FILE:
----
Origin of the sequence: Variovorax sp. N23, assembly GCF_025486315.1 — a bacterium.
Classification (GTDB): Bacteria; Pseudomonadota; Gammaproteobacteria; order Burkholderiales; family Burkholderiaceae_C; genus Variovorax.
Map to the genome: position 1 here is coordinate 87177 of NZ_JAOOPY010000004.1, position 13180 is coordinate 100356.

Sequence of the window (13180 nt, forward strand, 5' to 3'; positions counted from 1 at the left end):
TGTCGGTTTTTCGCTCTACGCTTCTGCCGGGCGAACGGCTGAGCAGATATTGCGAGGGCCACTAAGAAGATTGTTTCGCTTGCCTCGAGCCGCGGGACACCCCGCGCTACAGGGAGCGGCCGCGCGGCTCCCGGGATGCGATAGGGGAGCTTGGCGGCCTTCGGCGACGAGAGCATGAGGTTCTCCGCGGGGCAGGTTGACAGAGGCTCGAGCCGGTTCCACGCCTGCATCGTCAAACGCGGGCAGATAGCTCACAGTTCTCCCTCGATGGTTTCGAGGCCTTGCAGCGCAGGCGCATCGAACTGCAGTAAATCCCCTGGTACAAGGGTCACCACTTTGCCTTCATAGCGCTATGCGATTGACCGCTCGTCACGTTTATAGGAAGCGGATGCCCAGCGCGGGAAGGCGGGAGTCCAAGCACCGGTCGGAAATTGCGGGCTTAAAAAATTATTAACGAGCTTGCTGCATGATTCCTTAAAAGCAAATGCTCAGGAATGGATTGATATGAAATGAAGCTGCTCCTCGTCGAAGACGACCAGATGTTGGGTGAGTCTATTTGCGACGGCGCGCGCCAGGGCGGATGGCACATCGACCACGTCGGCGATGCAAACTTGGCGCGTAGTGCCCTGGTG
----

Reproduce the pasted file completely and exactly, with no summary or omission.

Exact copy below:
Origin of the sequence: Variovorax sp. N23, assembly GCF_025486315.1 — a bacterium.
Classification (GTDB): Bacteria; Pseudomonadota; Gammaproteobacteria; order Burkholderiales; family Burkholderiaceae_C; genus Variovorax.
Map to the genome: position 1 here is coordinate 87177 of NZ_JAOOPY010000004.1, position 13180 is coordinate 100356.

Sequence of the window (13180 nt, forward strand, 5' to 3'; positions counted from 1 at the left end):
TGTCGGTTTTTCGCTCTACGCTTCTGCCGGGCGAACGGCTGAGCAGATATTGCGAGGGCCACTAAGAAGATTGTTTCGCTTGCCTCGAGCCGCGGGACACCCCGCGCTACAGGGAGCGGCCGCGCGGCTCCCGGGATGCGATAGGGGAGCTTGGCGGCCTTCGGCGACGAGAGCATGAGGTTCTCCGCGGGGCAGGTTGACAGAGGCTCGAGCCGGTTCCACGCCTGCATCGTCAAACGCGGGCAGATAGCTCACAGTTCTCCCTCGATGGTTTCGAGGCCTTGCAGCGCAGGCGCATCGAACTGCAGTAAATCCCCTGGTACAAGGGTCACCACTTTGCCTTCATAGCGCTATGCGATTGACCGCTCGTCACGTTTATAGGAAGCGGATGCCCAGCGCGGGAAGGCGGGAGTCCAAGCACCGGTCGGAAATTGCGGGCTTAAAAAATTATTAACGAGCTTGCTGCATGATTCCTTAAAAGCAAATGCTCAGGAATGGATTGATATGAAATGAAGCTGCTCCTCGTCGAAGACGACCAGATGTTGGGTGAGTCTATTTGCGACGGCGCGCGCCAGGGCGGATGGCACATCGACCACGTCGGCGATGCAAACTTGGCGCGTAGTGCCCTGGTG